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BAJ Monitors Share Their View of the Electoral Campaign

30.09.2015 Source: Press service of BAJ

Chairperson of BAJ Andrei Bastunets and head of the monitoring group of BAJ at the elections Ales Antsipenka are telling their views of what is going on in the media at the electoral campaign.

When we are told that “the elections went along in a quiet atmosphere”…

Ales Antsipenka:

Elections, how we mean it, have lost its value in the state. All previous years the dramatic start was restrained artificially. We deal with a guided process, and Mrs Yarmoshyna is reminiscent of a director of the action. The elections come to be a kind of “procedure”, there are more talks about the technical side of the event, and here CEC (the Central Electoral Committee) has had its impact.

Meanwhile, the sense of elections are not decorations, not the film editor, but the actors who go out to the stage and play the drama. Elections are a competition, a conflict of views, a violation of some rules… When we are told that “the elections went along in a quiet atmosphere” – what interest will journalists have to such events?

All this is indicative of social fatigue, or, according to a Soviet terminology, - stagnation. The routine becomes similar to laziness: no one wants either lift a single finger or say a word. Because, there is hopelessness – so to say, this will change nothing.

It does not mean that journalists have to wait for real elections. In times as such, there should be keen record of what’s going on under the guise of the elections. The dominating genre here, in my view, is analytics. People should see what’s happening behind the façade of these undramatic, well-directed elections.

Andrei Bastunets:

I wouldn’t say there is little coverage of the elections, especially in the state-run press. It seems to me that the elections are more conspicuous in the media rather than in the public life. And these are not journalists to be brought to account, but rather those who have lowered the elections to such level.

The president incumbent is in the lead of the campaign of ignoring the elections: he does not speak on TV (note – in the part scheduled as time for electoral agitation), he rejects participation in the debates, he is not mentioned in the media as a candidate at all…

It is enough to go out to see that the city is bare! Two weeks head of the voting day, and there is hardly any political advertising.

I know well what would be happening in Ukraine or in Poland on these days. All around would be plastered with electoral materials, candidates would talk non-stop on TV… This attracts the public’s attention to the events and helps people make their choice. Here, we have elections as some predetermined ritual, like in Soviet time when “it’s all clear”.

I liked how Ales Antsipenka compared the elections with a football game. Imagine that the teams go to play, and the sportscaster is saying all the time that the referee is well-dressed, that the game proceeds in a friendly atmosphere, that all rules are observed, that the filed is well-sized and the ball is round etc. One can say nothing about the teams then.

 How people react

Andrei Bastunets:

In my view, free performance on TV – so to say, the candidates are entitled to half an hour of free talk on state TV – it is a kind of mockery. One has to be really enthusiastic about watching TV, so that to switch on this very program, which is scheduled without mentioning the name of the candidate to speak, and sit in front of the TV for half an hour listening to what the person says.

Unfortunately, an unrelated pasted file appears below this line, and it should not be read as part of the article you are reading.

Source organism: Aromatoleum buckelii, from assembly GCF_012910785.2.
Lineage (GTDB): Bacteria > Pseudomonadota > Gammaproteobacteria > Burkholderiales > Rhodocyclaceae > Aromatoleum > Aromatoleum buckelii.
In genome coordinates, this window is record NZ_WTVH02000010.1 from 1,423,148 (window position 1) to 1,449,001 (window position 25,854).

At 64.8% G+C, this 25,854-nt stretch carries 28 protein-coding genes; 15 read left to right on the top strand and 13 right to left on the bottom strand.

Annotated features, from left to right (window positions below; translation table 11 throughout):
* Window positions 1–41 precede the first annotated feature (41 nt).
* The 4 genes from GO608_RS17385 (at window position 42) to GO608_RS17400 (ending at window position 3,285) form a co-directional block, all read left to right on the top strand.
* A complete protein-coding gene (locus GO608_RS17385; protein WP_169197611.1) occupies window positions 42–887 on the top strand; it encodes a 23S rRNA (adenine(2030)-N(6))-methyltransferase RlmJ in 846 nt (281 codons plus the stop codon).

In the neighboring countries, it is ardency, battle, it engages. Sometimes, of course, it leads to unwanted results, when populists come to power. But, still, it is a contest of political forces, and not a formal drill.  

Ales Antsipenka

It struck me that this time I hear no questions or whatever reaction to this year’s electoral campaign, though I actively communicate out of home and in the countryside. People don’t give a damn, roughly speaking.

The second thing is that these performances of the candidates look like Hyde Park, a kind of reserve. So to say, here is your half an hour – say what you want because it is all in a limited informational space. It was limited by not calling the names of the candidates . there is no previous announcement of the performances, there is no tension. It makes the elections dull for anyone – either for the electorate or for journalists. Except for journalists of state-run mass media, though, who, of course, perform a kind of a duty of a public servant.

Hope for the best, get ready for the worst 

Andrei Bastunets:

For the time being, the course of the electoral campaign gives hopes that we will not have what we had at the previous, and one before the previous elections – with searches at journalists’ homes, detentions, criminal cases… Unfortunately, the experience shows that electoral campaign cannot take place without troubles. So I bear in mind the saying – hope for the best, get ready for the worst.

Ales Antsipenka:

I can make a kind of humorous forecast: after the 11th, there will be snow, severe frost and prices for food will rise. Because now the weather is being controlled, and then it will be set loose… To be serious, I think soon we will see what the real economic situation is in our country.

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